I’ll be serving of few of my old favorites, specifically chicken wing dip, creole-deviled eggs, and spinach dip along with a few new items, like pepperoni pizza monkey bread (doesn’t that sound delicious??) and these cocktail meatballs in three different sauces.

We’ll start with a basic, versatile meatball, made with a mix of beef, pork, and turkey, then we’ll dress them in three different, but equally delicious, sauces. Make one, two, or all three! These meatballs can be made ahead of time, tossed in their sauce and refrigerated or frozen until use. Reheat in a 350 degrees oven for 15 minutes or so, until heated through. Meatballs can be reheated from frozen, but allow for extra time.

**Each sauce recipe makes enough to thoroughly coat 1/3 of the meatball recipe. Doubling any of the sauce recipes should make enough sauce for the entire meatball batch.

Basic Cocktail Meatball

Ingredients

  • 1 pound ground beef
  • 1 pound ground pork
  • 1 pound ground turkey
  • 3 eggs
  • 1 small onion, finely diced
  • 1 1/4 cup bread crumbs
  • 1 1/2 teaspoons salt
  • 1 1/2 teaspoons garlic, minced

Directions

Preheat oven to 350 degrees.

Combine all ingredients until well blended. Roll the mixture into balls, about 1″ diameter. Place the balls in a single layer on baking sheets which have been lightly rubbed with a bit of olive oil. Bake for 20-25 minutes, until fully cooked.

Makes about 90-100 meatballs

Honey Mustard Sauce

Ingredients

  • 3/4 cup spicy brown mustard
  • 2/3 cup honey
  • 2 teaspoons prepared horseradish

Directions

Combine all ingredients in a saucepan over medium heat until smooth. Pour over the meatballs.

Sweet and Sour Pineapple Sauce

Ingredients

  • 1 cup pineapple preserves
  • 3 tablespoons ketchup
  • 3 tablespoons apple cider vinegar

Directions

Combine all ingredients in a saucepan over medium heat until smooth. Pour over the meatballs.

Thai Peanut Sauce

Ingredients

  • 2/3 cup crunchy peanut butter
  • 1 can coconut milk
  • 1 1/2 tablespoons brown sugar
  • 1 tablespoon soy sauce
  • 2 teaspoons red curry paste
  • 1/2 teaspoon ground ginger
  • Salt, to taste
  • 3 green onions, chopped

Directions

Combine all ingredients, except green onions, in a saucepan over medium heat until smooth. Stir in most of the green onions, saving some for garnish. Taste and adjust seasoning with salt or additional red curry paste, as desired. Pour the sauce over the meatballs. Garnish with remaining green onions.

And if those meatballs don’t do it for you, check out these previously posted Gourmand Mom meatballs…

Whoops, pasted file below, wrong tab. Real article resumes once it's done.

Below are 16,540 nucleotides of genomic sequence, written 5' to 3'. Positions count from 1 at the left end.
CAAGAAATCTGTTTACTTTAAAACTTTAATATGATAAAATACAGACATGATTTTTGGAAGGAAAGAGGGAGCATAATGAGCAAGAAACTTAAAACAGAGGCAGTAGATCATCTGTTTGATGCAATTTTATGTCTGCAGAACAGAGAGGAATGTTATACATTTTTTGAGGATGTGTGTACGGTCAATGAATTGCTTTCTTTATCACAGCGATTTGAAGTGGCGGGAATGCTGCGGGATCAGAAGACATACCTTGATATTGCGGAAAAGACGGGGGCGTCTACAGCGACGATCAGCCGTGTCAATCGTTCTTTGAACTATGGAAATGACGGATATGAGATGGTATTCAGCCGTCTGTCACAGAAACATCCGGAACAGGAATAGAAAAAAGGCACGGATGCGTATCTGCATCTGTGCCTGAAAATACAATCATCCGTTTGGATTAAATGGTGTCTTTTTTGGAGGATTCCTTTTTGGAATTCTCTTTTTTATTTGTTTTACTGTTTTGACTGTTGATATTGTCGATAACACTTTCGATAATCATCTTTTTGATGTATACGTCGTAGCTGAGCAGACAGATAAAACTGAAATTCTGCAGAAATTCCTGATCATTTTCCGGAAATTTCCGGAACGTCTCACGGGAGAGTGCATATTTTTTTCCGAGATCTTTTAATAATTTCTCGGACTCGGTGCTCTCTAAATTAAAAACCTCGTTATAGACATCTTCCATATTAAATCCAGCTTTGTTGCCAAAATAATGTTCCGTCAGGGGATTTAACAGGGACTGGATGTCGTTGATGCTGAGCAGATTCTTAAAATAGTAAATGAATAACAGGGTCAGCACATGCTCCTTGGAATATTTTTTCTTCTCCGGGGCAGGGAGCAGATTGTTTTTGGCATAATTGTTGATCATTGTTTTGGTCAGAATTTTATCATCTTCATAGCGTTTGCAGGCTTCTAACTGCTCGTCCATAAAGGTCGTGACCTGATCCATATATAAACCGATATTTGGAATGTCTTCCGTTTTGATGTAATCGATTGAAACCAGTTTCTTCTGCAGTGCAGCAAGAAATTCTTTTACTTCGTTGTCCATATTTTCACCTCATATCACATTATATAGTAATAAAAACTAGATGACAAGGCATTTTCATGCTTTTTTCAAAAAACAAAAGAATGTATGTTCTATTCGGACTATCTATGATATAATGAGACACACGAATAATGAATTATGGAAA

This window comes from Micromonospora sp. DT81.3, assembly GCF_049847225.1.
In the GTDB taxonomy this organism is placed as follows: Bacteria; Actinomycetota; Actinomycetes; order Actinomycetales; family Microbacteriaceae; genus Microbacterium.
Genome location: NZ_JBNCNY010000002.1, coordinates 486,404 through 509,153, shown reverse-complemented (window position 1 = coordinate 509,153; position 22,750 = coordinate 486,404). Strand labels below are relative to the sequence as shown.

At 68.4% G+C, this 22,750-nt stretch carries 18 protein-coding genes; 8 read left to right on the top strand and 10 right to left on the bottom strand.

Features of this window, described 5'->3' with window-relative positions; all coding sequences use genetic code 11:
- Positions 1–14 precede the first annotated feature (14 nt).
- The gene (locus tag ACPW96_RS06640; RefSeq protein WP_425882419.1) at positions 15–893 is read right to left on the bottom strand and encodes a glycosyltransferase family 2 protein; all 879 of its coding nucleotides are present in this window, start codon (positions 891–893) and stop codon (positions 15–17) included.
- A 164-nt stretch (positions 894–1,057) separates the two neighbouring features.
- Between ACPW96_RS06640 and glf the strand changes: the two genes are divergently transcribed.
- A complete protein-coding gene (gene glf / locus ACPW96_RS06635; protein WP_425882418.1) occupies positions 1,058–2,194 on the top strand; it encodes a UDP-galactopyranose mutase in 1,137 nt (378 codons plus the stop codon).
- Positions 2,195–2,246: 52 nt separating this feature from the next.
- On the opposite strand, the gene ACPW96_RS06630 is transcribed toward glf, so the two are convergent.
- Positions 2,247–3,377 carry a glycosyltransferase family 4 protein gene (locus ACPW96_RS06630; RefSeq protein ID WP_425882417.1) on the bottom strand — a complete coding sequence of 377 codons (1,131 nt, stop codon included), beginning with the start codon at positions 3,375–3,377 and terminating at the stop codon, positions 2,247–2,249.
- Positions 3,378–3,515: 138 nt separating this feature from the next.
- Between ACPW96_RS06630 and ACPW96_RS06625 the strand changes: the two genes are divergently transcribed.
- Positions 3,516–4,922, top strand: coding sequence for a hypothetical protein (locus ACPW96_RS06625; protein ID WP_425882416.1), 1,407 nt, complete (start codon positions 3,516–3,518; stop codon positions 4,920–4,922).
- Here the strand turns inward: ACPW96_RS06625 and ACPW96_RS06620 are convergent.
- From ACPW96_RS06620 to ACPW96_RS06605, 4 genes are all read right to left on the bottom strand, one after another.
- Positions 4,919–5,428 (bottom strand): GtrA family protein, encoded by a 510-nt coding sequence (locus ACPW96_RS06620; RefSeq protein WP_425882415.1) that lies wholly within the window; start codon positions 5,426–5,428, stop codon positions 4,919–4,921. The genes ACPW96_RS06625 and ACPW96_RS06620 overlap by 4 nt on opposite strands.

Buffalo Chicken Meatballs

Cranberry Chipotle Meatballs

Asian Style Turkey Meatballs in Hoisin Peanut Sauce

Pan-Seared Cod over Bean and Basil Puree

I find that with each successive child, we make more and more compromises in how we handle parenting decisions. It’s a survival mechanism, born out of necessity as we’ve become outnumbered by small humans with fast hands and urgent needs. Or perhaps our experience with each child has simply helped us to prioritize what really matters and to let the rest go. Experience has taught us flexibility. (And appreciation for quiet and sleep.)

Our first son slept the whole night in his crib fairly early on. We read some expert books, applied a few strategies with consistency, and it happened. He was on a nap schedule that ran like clockwork. He ate organic purees and had a bath every night, right before leisurely rocking in his glider chair as we read The Giving Tree for the 100th time. This baby is lucky if he gets dunked in the bath with his brothers for a few minutes, a couple times a week. He naps exclusively in my arms and thinks our king-sized bed belongs to him. And yesterday he tried to eat a page out of the Harry Potter book my oldest son left on the floor.

Last night, I admitted to my husband that I’ve been giving the baby one Oreo a day. Pretty sure that Oreos are not on the food list the doctor gave us at his most recent check-up. But, you see, my little love doesn’t like to get put down. My normally happy baby screams when he is put down. And I mean SCREAMS! The screaming hurts my sleep-deprived ears. And some chores are just too difficult to do with a 20-pound baby in one arm. So, on the day when I handed him one of his brothers’ Oreos for a little taste, and discovered the focused, independent manner in which he tackled that cookie, a lightening bolt went off in my head. It takes him about an hour to eat half a cookie…slowly working it with his two teeth and a whole lot of baby drool, until it dissolves into mushy chocolate bits, spread all over his happy face. I’d discovered a brilliant strategy for freeing my hands in order to cook dinner and take care of my family’s ever-accumulating mountain of dishes.